The death of a cell.
This picture is an amazing 3D illustration of apoptosis. The word “apoptosis” originates from Ancient Greek ἀπό, “away from” and πτῶσις, “falling” and it is a regulated process of cell death.
There are two ways of cell death: necrosis and apoptosis. Necrosis is a form of traumatic cell death that results from acute cellular injury, and it usually causes inflammation, because of cell’s content released outside in the extracellular fluid. Apoptosis, on the other hand, could confer advantages during an organism’s lifecycle and it produces cell fragments called apoptotic bodies that phagocytic cells are able to engulf and quickly remove, before the cell’s content spills out onto surrounding cells, causing damage.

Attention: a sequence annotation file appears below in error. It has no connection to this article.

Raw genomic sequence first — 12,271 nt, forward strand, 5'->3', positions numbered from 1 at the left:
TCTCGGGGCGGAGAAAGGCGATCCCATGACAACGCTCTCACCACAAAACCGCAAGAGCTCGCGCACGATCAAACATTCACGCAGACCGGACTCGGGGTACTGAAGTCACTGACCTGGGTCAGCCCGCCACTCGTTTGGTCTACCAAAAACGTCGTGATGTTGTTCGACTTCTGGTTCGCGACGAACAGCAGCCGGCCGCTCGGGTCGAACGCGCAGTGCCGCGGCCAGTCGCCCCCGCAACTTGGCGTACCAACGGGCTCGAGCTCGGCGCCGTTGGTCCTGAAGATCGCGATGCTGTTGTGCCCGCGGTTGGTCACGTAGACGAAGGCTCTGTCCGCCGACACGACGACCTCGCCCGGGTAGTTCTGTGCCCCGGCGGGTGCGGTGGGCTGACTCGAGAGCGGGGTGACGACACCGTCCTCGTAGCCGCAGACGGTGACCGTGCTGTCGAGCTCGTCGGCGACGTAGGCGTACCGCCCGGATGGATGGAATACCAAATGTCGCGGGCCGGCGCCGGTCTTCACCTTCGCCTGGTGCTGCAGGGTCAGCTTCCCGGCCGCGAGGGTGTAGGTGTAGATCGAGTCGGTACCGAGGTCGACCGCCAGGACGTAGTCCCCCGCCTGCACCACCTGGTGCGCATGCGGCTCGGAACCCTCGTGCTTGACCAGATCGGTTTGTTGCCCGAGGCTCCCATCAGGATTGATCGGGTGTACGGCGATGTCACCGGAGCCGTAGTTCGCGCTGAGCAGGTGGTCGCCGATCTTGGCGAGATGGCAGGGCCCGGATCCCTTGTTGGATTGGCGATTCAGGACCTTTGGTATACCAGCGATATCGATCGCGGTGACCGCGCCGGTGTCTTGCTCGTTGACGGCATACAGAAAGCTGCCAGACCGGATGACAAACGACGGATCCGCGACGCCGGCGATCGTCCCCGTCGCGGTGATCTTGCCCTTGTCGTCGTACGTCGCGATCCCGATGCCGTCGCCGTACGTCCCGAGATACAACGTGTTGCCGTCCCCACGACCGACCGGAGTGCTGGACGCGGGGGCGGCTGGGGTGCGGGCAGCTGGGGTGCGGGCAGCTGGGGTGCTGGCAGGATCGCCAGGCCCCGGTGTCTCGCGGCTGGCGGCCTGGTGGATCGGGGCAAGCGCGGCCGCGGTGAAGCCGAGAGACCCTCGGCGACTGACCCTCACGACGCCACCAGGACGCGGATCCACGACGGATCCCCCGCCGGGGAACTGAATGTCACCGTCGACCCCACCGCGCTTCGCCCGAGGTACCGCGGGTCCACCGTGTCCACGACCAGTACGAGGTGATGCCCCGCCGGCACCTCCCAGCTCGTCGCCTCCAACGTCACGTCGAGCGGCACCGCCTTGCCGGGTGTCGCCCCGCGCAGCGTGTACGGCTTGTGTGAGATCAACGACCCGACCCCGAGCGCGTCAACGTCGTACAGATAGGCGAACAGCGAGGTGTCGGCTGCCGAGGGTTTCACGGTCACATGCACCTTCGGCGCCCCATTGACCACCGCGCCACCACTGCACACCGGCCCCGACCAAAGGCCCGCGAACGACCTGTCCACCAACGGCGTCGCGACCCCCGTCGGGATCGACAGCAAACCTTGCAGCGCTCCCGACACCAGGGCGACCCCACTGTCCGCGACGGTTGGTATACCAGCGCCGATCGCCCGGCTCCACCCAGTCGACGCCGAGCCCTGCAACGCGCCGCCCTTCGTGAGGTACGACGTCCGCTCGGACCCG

A cell initiates intracellular apoptotic signaling in response to a stress, which may bring about cell suicide. The binding of nuclear receptors by glucocorticoids, heat, radiation, nutrient deprivation, viral infection, hypoxia and increased intracellular calcium concentration, for example, by damage to the membrane, can all trigger the release of intracellular apoptotic signals by a damaged cell.
Research in and around apoptosis has increased substantially since the early 1990s. In addition to its importance as a biological phenomenon, defective apoptotic processes have been implicated in an extensive variety of diseases. Excessive apoptosis causes atrophy, whereas an insufficient amount results in uncontrolled cell proliferation, such as cancer.